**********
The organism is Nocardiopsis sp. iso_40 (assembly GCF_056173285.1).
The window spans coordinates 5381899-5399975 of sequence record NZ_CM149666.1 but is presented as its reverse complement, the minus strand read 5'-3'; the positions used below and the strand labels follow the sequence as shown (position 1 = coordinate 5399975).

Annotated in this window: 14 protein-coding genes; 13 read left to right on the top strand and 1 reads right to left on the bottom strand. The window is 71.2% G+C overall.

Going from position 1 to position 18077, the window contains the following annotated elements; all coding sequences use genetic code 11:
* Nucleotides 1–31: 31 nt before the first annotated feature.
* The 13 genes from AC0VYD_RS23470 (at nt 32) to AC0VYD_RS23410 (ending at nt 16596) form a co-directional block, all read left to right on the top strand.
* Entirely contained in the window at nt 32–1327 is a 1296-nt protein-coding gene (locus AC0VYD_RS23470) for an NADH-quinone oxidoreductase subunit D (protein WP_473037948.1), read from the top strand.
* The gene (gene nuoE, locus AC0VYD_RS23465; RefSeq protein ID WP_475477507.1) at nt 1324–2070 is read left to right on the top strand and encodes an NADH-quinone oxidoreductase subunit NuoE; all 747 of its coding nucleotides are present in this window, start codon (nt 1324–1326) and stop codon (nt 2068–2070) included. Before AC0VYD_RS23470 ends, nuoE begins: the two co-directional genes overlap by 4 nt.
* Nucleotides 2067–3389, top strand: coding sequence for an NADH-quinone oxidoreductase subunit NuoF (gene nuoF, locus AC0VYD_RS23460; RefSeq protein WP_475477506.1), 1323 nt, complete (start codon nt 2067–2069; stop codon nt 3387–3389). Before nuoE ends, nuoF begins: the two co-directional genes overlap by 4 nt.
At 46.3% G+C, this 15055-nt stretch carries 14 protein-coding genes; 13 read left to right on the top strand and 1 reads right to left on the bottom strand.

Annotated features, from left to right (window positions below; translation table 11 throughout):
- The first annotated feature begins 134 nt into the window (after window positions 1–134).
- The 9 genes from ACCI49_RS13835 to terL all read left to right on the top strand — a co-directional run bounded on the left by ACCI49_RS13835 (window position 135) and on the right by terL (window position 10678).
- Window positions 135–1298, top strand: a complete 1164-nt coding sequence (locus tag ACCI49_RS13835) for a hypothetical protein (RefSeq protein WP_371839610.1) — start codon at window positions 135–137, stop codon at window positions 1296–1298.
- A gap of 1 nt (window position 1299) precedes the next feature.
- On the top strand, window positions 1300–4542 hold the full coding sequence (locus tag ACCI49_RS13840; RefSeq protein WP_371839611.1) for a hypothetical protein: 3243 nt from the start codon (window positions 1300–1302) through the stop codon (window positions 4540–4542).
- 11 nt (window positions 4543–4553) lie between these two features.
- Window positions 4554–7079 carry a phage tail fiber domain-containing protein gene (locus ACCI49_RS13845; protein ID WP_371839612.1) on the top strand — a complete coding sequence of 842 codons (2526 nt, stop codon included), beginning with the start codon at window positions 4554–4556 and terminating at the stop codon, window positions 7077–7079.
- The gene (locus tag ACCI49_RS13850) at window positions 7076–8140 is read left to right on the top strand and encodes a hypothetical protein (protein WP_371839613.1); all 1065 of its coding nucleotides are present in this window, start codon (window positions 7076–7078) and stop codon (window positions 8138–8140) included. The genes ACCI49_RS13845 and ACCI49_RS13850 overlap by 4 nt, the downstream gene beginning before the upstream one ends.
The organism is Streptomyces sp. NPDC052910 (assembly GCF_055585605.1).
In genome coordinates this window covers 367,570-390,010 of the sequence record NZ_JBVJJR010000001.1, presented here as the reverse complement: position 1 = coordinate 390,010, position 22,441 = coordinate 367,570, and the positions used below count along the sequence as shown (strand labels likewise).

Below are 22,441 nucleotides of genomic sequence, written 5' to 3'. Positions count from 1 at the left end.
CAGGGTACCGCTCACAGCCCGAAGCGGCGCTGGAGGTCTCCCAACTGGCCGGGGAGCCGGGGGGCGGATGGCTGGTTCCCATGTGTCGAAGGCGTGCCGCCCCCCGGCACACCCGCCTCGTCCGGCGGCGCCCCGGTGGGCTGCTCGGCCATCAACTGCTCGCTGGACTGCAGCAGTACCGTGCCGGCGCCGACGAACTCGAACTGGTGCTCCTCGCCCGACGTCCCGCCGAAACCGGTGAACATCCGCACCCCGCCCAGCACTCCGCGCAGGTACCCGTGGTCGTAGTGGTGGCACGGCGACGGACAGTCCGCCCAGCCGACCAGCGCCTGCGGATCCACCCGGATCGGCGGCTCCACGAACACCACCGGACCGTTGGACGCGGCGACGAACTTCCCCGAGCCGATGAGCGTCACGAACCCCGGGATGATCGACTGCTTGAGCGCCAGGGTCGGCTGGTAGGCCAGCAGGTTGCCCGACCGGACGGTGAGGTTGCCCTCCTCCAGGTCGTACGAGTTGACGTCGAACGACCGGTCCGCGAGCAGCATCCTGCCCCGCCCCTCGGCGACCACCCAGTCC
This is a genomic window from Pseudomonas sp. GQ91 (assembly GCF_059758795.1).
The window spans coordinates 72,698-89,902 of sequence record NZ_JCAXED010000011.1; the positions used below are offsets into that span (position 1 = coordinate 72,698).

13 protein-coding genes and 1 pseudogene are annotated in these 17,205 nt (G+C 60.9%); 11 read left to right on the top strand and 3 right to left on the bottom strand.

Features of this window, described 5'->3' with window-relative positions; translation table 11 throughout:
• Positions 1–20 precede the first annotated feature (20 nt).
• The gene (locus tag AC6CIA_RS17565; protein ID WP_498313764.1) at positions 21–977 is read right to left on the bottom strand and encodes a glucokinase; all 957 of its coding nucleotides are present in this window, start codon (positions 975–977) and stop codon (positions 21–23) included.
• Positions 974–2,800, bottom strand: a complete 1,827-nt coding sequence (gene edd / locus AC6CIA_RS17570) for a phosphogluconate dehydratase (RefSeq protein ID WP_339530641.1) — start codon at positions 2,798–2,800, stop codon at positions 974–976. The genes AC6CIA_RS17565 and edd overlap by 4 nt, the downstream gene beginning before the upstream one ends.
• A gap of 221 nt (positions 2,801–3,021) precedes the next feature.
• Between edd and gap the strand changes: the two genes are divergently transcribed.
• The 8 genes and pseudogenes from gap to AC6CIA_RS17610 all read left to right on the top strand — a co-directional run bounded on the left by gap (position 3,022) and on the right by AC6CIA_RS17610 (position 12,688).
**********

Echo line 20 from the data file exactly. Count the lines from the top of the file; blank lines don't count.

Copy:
The organism is Streptomyces sp. NPDC052910 (assembly GCF_055585605.1).